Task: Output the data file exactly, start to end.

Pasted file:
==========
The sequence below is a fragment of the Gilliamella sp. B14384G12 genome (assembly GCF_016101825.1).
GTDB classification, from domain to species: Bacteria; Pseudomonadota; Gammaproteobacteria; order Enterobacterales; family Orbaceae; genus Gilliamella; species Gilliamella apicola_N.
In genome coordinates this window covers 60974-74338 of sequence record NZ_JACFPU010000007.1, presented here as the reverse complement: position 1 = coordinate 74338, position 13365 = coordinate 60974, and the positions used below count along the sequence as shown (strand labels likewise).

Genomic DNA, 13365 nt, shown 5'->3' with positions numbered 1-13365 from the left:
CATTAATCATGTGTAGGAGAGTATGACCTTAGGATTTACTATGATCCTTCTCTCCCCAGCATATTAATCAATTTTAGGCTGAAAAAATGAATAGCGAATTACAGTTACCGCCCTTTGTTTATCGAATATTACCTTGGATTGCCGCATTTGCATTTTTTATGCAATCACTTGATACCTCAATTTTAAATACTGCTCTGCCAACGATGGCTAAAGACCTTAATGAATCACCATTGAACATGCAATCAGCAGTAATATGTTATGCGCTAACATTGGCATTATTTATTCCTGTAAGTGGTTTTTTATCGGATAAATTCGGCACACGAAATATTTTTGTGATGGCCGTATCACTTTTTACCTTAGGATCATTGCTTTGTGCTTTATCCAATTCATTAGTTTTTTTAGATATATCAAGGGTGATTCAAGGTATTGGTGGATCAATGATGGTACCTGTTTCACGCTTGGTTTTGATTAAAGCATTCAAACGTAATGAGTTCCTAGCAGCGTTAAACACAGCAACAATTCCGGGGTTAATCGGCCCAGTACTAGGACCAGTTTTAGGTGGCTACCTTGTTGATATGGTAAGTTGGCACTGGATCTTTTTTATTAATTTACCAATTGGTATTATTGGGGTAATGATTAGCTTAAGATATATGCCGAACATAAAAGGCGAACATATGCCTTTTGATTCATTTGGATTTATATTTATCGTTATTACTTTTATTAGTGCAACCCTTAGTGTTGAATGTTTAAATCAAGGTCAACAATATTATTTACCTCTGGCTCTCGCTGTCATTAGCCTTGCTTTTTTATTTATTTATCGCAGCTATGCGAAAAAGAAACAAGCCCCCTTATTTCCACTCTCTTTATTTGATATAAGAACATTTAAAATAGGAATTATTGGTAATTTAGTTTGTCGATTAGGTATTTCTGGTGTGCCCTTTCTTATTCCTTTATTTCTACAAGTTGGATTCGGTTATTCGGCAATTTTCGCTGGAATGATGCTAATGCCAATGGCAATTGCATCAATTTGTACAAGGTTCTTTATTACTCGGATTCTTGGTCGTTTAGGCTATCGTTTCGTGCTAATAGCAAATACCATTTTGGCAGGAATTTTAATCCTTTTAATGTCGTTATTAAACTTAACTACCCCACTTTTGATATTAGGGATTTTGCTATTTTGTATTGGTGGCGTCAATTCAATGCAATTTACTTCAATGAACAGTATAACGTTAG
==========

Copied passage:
The sequence below is a fragment of the Gilliamella sp. B14384G12 genome (assembly GCF_016101825.1).
GTDB classification, from domain to species: Bacteria; Pseudomonadota; Gammaproteobacteria; order Enterobacterales; family Orbaceae; genus Gilliamella; species Gilliamella apicola_N.
In genome coordinates this window covers 60974-74338 of sequence record NZ_JACFPU010000007.1, presented here as the reverse complement: position 1 = coordinate 74338, position 13365 = coordinate 60974, and the positions used below count along the sequence as shown (strand labels likewise).

Genomic DNA, 13365 nt, shown 5'->3' with positions numbered 1-13365 from the left:
CATTAATCATGTGTAGGAGAGTATGACCTTAGGATTTACTATGATCCTTCTCTCCCCAGCATATTAATCAATTTTAGGCTGAAAAAATGAATAGCGAATTACAGTTACCGCCCTTTGTTTATCGAATATTACCTTGGATTGCCGCATTTGCATTTTTTATGCAATCACTTGATACCTCAATTTTAAATACTGCTCTGCCAACGATGGCTAAAGACCTTAATGAATCACCATTGAACATGCAATCAGCAGTAATATGTTATGCGCTAACATTGGCATTATTTATTCCTGTAAGTGGTTTTTTATCGGATAAATTCGGCACACGAAATATTTTTGTGATGGCCGTATCACTTTTTACCTTAGGATCATTGCTTTGTGCTTTATCCAATTCATTAGTTTTTTTAGATATATCAAGGGTGATTCAAGGTATTGGTGGATCAATGATGGTACCTGTTTCACGCTTGGTTTTGATTAAAGCATTCAAACGTAATGAGTTCCTAGCAGCGTTAAACACAGCAACAATTCCGGGGTTAATCGGCCCAGTACTAGGACCAGTTTTAGGTGGCTACCTTGTTGATATGGTAAGTTGGCACTGGATCTTTTTTATTAATTTACCAATTGGTATTATTGGGGTAATGATTAGCTTAAGATATATGCCGAACATAAAAGGCGAACATATGCCTTTTGATTCATTTGGATTTATATTTATCGTTATTACTTTTATTAGTGCAACCCTTAGTGTTGAATGTTTAAATCAAGGTCAACAATATTATTTACCTCTGGCTCTCGCTGTCATTAGCCTTGCTTTTTTATTTATTTATCGCAGCTATGCGAAAAAGAAACAAGCCCCCTTATTTCCACTCTCTTTATTTGATATAAGAACATTTAAAATAGGAATTATTGGTAATTTAGTTTGTCGATTAGGTATTTCTGGTGTGCCCTTTCTTATTCCTTTATTTCTACAAGTTGGATTCGGTTATTCGGCAATTTTCGCTGGAATGATGCTAATGCCAATGGCAATTGCATCAATTTGTACAAGGTTCTTTATTACTCGGATTCTTGGTCGTTTAGGCTATCGTTTCGTGCTAATAGCAAATACCATTTTGGCAGGAATTTTAATCCTTTTAATGTCGTTATTAAACTTAACTACCCCACTTTTGATATTAGGGATTTTGCTATTTTGTATTGGTGGCGTCAATTCAATGCAATTTACTTCAATGAACAGTATAACGTTAG